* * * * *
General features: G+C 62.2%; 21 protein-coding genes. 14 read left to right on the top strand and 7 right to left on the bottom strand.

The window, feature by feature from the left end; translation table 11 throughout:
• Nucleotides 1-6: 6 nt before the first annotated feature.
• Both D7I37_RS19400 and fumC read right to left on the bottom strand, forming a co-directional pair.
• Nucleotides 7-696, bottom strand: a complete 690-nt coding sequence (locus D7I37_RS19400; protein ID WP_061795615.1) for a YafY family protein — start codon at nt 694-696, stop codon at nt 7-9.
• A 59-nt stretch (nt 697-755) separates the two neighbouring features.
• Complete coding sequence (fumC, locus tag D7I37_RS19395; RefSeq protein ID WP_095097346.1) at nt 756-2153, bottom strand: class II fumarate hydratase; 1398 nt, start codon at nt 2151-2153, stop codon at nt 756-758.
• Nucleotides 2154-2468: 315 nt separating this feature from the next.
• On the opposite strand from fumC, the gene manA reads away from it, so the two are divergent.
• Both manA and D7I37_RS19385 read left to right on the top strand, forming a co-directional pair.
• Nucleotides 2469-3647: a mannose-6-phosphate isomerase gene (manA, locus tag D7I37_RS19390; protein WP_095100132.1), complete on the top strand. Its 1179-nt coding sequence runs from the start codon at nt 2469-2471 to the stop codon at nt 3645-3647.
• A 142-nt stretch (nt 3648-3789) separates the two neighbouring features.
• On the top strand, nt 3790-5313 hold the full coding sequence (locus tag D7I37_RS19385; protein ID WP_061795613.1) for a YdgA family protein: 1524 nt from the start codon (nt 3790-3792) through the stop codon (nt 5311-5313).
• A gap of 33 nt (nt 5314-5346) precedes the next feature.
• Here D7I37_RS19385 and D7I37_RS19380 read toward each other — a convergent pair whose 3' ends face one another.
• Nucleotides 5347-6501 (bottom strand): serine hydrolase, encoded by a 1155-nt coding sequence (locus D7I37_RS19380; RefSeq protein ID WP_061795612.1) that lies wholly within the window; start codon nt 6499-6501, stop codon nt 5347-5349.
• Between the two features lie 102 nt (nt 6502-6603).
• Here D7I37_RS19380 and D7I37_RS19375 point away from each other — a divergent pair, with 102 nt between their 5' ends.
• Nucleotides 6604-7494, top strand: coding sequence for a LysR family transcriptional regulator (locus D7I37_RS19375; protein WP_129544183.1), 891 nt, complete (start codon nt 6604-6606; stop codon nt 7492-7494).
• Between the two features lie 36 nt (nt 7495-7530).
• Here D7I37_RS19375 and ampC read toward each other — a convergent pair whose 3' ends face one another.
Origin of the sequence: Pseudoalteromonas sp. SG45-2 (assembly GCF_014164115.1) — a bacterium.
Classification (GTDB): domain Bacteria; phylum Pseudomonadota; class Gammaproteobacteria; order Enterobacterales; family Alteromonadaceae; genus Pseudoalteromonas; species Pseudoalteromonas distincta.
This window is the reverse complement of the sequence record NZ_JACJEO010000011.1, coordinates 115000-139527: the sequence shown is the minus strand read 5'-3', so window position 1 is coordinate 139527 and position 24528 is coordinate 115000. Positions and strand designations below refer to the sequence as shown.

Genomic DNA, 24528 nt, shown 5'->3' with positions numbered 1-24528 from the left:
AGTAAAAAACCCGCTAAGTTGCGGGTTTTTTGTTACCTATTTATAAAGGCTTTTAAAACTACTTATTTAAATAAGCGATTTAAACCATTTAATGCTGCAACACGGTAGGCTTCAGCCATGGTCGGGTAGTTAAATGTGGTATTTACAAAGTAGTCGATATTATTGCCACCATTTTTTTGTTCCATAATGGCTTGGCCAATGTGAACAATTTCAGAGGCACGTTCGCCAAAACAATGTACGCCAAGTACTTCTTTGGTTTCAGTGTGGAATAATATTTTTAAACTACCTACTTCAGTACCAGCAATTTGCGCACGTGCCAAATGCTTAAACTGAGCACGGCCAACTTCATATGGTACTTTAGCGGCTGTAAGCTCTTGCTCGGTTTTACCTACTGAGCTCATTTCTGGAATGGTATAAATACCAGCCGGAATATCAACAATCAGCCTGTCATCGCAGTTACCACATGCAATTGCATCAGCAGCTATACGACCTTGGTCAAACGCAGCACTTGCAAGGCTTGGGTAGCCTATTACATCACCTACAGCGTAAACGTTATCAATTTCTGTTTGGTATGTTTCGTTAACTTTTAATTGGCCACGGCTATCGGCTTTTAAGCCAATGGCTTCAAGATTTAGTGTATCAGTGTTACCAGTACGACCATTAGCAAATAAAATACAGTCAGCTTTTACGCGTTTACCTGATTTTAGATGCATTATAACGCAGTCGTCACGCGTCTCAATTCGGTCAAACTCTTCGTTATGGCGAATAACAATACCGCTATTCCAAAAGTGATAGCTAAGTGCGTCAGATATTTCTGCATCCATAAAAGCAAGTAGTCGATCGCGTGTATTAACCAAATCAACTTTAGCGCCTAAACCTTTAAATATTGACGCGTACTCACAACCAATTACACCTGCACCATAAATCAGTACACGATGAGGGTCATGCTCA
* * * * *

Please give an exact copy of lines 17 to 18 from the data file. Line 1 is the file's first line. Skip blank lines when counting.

• Between the two features lie 102 nt (nt 6502-6603).
• Here D7I37_RS19380 and D7I37_RS19375 point away from each other — a divergent pair, with 102 nt between their 5' ends.